Given the depths to which Republican front-runner Donald Trump’s campaign has fallen, it’s no wonder several corporations are taking heat for going along with the age-old practice of sponsoring the Republican National Convention.
Activists are urging at least three California companies – Google, Adobe and Cisco – to withdraw funding and in-kind product donations that they had pledged to the convention’s Host Committee. Apple also is reportedly reassessing its plans.
“Sponsorship of a Trump-led convention will be an endorsement of his hate-filled and racist rhetoric and runs counter to the values of your company,” the group Color of Change wrote in a letter to several companies.
Republicans have a right to nominate the candidate of their choice. Corporations have the right to fund the convention. And consumers have a right to be dismayed by it all, and vote with their wallets.
If it becomes clear that Trump will be the Republican nominee for president, corporate leaders should think long and hard about what role they want to play in July’s convention. Trump did, after all, say his supporters might riot if he fails to gain the nomination. No company would want to be stained by that.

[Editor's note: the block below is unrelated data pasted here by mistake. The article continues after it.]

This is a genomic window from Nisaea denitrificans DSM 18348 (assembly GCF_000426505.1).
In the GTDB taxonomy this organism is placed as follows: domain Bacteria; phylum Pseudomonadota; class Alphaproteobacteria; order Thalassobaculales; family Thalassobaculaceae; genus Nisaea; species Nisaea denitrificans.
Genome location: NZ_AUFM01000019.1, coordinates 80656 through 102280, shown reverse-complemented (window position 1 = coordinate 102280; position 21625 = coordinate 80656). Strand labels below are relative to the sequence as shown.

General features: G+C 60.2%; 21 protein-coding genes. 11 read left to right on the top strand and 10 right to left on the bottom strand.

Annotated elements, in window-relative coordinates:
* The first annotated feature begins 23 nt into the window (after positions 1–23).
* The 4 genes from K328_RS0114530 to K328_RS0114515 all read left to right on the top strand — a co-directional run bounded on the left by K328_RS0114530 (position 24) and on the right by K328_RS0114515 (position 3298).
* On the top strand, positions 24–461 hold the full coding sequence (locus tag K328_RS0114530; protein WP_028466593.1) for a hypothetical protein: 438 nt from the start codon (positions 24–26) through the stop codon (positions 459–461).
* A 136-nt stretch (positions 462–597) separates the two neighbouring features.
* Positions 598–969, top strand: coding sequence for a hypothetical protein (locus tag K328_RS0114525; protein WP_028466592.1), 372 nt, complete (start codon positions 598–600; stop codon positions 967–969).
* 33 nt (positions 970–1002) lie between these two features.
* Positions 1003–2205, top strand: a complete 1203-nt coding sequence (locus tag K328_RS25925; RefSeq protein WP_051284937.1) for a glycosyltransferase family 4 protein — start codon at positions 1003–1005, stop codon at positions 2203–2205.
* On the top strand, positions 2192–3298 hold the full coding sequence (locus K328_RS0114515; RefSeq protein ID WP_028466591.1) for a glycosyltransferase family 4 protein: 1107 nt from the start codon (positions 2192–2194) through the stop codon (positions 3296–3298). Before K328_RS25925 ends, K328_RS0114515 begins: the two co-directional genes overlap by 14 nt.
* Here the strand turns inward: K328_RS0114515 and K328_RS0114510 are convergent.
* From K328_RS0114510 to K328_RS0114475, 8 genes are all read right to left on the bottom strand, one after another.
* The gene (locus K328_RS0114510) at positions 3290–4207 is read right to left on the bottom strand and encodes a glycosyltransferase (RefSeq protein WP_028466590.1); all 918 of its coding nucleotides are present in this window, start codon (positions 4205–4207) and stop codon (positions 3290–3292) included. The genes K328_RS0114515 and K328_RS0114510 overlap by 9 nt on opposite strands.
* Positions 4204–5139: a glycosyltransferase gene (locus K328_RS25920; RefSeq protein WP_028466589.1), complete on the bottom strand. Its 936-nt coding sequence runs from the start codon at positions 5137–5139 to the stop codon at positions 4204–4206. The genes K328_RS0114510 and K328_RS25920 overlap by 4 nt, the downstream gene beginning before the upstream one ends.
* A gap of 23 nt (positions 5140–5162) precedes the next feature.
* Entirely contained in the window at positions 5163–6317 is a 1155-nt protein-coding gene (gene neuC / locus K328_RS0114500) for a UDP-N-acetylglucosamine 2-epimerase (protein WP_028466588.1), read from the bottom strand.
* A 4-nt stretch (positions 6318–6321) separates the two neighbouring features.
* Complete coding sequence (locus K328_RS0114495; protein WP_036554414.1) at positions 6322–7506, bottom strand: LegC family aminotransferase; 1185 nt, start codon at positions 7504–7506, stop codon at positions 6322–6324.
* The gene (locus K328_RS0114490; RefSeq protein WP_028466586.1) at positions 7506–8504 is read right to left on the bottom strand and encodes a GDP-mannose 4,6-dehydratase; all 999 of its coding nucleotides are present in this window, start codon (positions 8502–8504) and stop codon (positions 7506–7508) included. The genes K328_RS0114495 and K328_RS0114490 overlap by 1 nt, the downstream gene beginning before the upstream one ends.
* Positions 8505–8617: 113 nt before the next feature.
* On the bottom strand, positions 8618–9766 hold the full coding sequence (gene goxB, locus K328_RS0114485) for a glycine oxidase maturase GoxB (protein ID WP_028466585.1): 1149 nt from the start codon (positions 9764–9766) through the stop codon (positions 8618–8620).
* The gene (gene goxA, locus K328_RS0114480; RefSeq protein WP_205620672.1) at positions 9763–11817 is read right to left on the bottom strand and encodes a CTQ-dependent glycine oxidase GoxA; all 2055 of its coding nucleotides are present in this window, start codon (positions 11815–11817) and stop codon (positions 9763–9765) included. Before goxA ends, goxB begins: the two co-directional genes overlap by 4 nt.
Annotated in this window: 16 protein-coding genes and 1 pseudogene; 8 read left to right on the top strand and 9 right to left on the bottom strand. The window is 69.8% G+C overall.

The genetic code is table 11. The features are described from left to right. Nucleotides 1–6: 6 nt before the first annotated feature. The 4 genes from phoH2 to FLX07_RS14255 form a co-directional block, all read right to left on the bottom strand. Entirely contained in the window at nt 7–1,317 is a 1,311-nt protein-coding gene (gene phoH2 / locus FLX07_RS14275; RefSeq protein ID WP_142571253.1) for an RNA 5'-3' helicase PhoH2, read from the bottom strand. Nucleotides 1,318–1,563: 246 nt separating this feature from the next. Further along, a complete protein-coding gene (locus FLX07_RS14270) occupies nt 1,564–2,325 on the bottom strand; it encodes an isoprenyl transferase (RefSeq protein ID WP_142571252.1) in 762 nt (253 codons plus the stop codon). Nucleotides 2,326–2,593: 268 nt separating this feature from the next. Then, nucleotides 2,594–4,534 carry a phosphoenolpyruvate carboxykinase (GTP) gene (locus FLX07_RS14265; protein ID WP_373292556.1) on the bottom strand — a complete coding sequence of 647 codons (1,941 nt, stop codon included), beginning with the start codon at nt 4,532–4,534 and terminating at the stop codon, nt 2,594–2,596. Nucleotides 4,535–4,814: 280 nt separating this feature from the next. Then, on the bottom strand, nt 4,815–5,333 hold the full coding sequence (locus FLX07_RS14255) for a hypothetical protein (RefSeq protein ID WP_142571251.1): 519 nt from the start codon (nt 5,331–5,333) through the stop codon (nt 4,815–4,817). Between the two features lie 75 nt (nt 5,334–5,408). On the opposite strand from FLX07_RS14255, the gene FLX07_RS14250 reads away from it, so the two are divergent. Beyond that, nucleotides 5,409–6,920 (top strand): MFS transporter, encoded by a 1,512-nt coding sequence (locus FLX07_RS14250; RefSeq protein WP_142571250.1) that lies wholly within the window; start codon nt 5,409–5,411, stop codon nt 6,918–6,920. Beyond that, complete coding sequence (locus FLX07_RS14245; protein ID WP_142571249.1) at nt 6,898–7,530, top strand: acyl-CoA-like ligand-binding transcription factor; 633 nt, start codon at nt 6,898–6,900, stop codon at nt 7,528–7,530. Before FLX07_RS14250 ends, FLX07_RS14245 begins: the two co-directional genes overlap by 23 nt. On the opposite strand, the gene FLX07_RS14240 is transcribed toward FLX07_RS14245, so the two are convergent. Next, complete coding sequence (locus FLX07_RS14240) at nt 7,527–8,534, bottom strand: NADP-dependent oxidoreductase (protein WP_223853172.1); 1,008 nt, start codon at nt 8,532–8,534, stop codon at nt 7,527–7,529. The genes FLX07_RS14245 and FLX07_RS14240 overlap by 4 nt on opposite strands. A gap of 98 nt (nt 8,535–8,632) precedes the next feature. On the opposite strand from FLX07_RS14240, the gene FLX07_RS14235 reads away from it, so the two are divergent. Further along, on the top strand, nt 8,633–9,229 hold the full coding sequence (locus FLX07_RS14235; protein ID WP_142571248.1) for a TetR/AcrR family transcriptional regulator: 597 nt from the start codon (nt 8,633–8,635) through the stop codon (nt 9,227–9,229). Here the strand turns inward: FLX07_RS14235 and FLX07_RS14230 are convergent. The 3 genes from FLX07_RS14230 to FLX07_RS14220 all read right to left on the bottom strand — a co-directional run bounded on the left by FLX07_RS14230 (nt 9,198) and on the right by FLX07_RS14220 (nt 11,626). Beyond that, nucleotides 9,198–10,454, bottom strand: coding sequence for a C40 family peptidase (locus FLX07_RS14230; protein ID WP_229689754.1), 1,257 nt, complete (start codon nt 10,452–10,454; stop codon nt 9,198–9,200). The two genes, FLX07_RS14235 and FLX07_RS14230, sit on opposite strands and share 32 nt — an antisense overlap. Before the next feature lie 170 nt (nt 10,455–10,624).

Scaling back financial support is an option, although it would almost certainly spell trouble for the host city of Cleveland, on the hook for $64 million.
At a minimum, any company involved in the convention – particularly any California company – should speak out against Trump’s most divisive rhetoric. Doing so would be good for business and good for the country. Besides, there’s precedent.
For the past year, CEOs have been sticking their noses into red states’ legislative processes, fighting against bills that would enshrine discriminatory policies. As tactics, public shaming and boycott threats have often worked because state leaders fear the impact of losing forward-thinking businesses.
Take Georgia, where under threats from Hollywood, Gov. Nathan Deal vetoed a “religious liberty” bill that would’ve made it legal for businesses to deny services to gay people. Something similar happened in Indiana where Gov. Mike Pence signed so-called religious liberty legislation and then softened it because of corporate pressure.
Sure, it doesn’t always work. North Carolina, for example, recently enacted a law that eliminates anti-discrimination protections for gay people. Since then, executives from more than 80 companies including Facebook, Lyft and Dropbox, have signed a letter, calling for it to be repealed. Gov. Pat McCrory is standing fast.
California companies excel in no small part because this state is welcoming. Smart executives understand that talent matters. We export almonds, software and films. So much the better if we can add tolerance to that list.